Comment

Welcome. The main thing is to get to the City’s comment page and share your thoughts on this issue. Deadline: January 31st, 2024 – Take action now!

Our marketing “expert”, Albert Kaufman, sent this message out to his friends in the region. The gist is:

I think the current ordinance is way too weak. It should start immediately. There should be no carve-outs or exceptions for anyone.”

Brian Stewart, who also helps run Electrify Now shared these points that he is sending to his friends:

On the notice that I sent to my friends and colleagues, I included this to remind people about the problems with these tools….

Gas powered leaf blowers are not just a nuisance!

  • They create extreme levels of noise that can cause permanent hearing loss (Center for Disease Control and Prevention) and disrupt schools, businesses, and our neighborhoods.
  • Just 1 hour of operating a gas leaf blower creates more air pollution than driving a car for 1,100 miles. (California Air Resources Board)
  • Leaf blowers and other lawn and garden equipment produce over 80,000 lbs of smog-forming pollutants on a summer day in the Portland-Vancouver area. (Oregon DEQ)
  • Operating and maintaining a gas blower produces a consistent stream of toxic solid waste from used air filters, gas filters, spark plugs, oil cans, and gasoline spills.
  • The exposure to noise, air pollution, and toxic waste is particularly dangerous to the low-wage workers using this equipment.
  • Transitioning to electric equipment would avoid all of these dangers.

And last, but definitely not least – Judy Walton who is our editor and previous academic penned this response to share with you:

  • This is a public comment period on a draft document.  So every argument should reference something in the draft – e.g., why it should start sooner, or why the fall exemption isn’t necessary, etc. For example:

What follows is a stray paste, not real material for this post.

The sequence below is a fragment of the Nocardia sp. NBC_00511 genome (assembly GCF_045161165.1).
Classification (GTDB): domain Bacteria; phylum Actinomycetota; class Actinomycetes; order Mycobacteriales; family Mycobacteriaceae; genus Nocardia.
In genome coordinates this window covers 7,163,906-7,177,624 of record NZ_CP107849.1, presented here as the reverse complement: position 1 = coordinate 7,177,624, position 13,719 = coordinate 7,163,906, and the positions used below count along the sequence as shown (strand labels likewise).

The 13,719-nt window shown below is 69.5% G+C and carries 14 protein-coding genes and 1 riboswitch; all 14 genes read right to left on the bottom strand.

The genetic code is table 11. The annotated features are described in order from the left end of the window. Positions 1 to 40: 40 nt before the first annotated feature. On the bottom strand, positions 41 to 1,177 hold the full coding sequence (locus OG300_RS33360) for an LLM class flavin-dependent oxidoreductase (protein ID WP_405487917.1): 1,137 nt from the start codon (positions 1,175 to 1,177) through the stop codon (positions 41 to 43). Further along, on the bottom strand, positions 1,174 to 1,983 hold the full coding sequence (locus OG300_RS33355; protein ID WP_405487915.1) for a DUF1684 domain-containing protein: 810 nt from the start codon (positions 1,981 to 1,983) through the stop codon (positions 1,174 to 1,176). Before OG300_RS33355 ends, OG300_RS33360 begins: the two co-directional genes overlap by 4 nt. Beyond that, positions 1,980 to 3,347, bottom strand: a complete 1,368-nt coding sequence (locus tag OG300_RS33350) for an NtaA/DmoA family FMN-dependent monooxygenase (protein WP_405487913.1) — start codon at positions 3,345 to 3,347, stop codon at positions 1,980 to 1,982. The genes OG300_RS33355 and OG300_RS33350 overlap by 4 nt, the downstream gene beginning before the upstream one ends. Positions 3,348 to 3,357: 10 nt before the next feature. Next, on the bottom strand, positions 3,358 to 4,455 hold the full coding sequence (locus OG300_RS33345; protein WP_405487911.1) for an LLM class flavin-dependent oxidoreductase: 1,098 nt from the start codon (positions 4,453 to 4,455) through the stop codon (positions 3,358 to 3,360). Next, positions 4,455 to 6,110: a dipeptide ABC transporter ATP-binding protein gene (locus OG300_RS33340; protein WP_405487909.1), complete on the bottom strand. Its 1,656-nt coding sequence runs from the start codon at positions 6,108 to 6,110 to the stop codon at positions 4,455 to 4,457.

• The fall exemption period is completely unnecessary.  Dozens of other cities – even with heavy wet fall seasons – have year-round bans and they work just fine.  Contractors have continued to operate – no one went out of business.  They figured it out.
    • The start dates for the phase-in and year-round ban are much too late. The landscape industry has been dragging its feet on this for years.  They’ll never be ready. We’ve given them enough free passes.  We’re even paying for them to buy new tools.  Let’s put the public welfare first, not a flawed business model that harms our health.
    • Enforcement must be much stronger.  Large contractors and property managers should be held potentially responsible.  In the case of small contractors doing residential homes, homeowners could continue to be the responsible party.  But don’t give large contractors and the property managers who hire them a pass.  They should be on the hook for their behavior too.
    • This ordinance can’t come soon enough. The full ban should start in 2025.  Big commercial contractors will continue to bellyache about possibly going out of business if they have to switch tools. That’s B.S.  It’s being done all over the country thanks to ordinances.  The industry will fight change for as long as it can, but we can’t keep subsidizing their harmful activities.
    • Start the phase-out sooner and business will adjust. Bans are the mother of invention – they lead to more ecological practices like mulch mowing. That’s a win-win!
    • Start the full ban earlier. Contractors will never be ready – they’ve been saying “5 more years” for at least 20 years. But once they’re all on a level playing field, no one is being singled out. Clients will still get service at competitive prices with the tools available. Let’s put everyone’s health first for a change and get started sooner, with no fall carve-outs.

Your Next Step

Head to the Comment page and let your creativity and passion flow. Thank you!

 

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1 reply
  1. Glenn P Frederick
    Glenn P Frederick says:

    I think the ban on noisy, stinky, unhealthy leaf blowers should start immediately. It is uncomfortable that it be delayed years while the evidence of climate change is everywhere we look.

    Reply

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